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Aviation medicine is a type of occupational medicine that maintains the health, safety, and proficiency of humans during flight and treats conditions that arise in pilots, astronauts, crews, and passengers. The field of aviation medicine is also called flight, aerospace or space medicine. It includes human factors research, which concerns the interactions between humans and the machine interfaces of aviation systems. Aviation medicine may encompass various health and safety situations that may arise during flight, ranging from the managing the effects of air travel on a pilot's decision-making to preventing motion sickness in passengers. The field also oversees the medical examinations required for pilot competency certifications.
Pilots and crew members are of particular concern to aviation medical specialists because their performance affects the safety and comfort of dozens of passengers. Aviation medicine studies the factors that affect pilot performance, such as fatigue, disorientation during flight, medications, and medical conditions. Experienced pilots learn to adapt to the stresses of flight and learn ways to cope with rapid acceleration, problems with perception, pressure changes, and motion sickness. This field also encompasses the physical examinations pilots need to pass in order to maintain certifications.
To become accustomed to the demands of flight, student pilots train in simulators, machines that mimic spacecraft and airplane flight panels and can move to simulate the motion of a working airplane. During flight, human senses can be fooled by changes in altitude, direction, and acceleration, causing pilots to make serious mistakes or become incapacitated due to nausea. Experienced pilots rely on instrument readings over their sensory perception to make decisions.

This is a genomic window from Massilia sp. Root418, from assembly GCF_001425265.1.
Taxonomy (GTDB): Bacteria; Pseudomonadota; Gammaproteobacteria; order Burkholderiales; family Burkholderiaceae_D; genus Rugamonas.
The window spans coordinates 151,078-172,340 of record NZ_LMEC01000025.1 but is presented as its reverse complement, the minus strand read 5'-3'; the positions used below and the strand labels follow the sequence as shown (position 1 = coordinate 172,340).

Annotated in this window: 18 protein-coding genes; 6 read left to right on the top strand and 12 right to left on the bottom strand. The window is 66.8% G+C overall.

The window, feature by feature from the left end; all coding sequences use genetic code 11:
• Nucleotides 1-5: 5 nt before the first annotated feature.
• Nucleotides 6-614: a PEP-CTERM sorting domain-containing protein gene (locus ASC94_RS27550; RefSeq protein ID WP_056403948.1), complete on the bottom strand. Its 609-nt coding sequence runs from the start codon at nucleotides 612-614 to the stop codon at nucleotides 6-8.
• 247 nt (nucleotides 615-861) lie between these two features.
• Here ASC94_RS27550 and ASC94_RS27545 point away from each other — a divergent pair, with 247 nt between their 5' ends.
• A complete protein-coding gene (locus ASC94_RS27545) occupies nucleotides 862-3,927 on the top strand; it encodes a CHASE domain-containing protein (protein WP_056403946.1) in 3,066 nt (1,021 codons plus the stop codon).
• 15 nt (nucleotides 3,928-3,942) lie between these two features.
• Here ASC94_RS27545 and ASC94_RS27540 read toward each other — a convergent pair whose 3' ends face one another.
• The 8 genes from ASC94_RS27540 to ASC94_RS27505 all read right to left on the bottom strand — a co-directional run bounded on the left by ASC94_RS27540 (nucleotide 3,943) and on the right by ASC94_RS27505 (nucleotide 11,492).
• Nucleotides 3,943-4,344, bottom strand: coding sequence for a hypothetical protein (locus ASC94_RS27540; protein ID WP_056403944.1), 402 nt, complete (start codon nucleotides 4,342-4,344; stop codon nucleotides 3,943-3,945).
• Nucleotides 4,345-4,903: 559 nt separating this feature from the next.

One way that student pilots learn to trust instrument readings over human perception is to train in a barany chair that rotates. Students are asked to perform maneuvers while sitting in the chair, usually with their eyes closed. Changing head position or attempting to point to an object while spinning can help students become aware of how the vestibular system can create illusions of movement and equilibrium. An example of this is when sitting in an unmoving vehicle at a stoplight while looking at another unmoving vehicle a few feet away; the passenger’s car feels like it moves backward when the car next to it suddenly accelerates from a complete stop.
Aviation medical physicians do not work in traditional medical settings such as hospitals. They are employed by the military, organizations concerned with flight safety, and in research. Applications of knowledge from the field of aviation medicine can extend into non-aviation fields, such as mountain climbing and deep sea diving.
Could an aviation doctor cure vertigo as well as problems with equilibrium and balance that are non-flight related?
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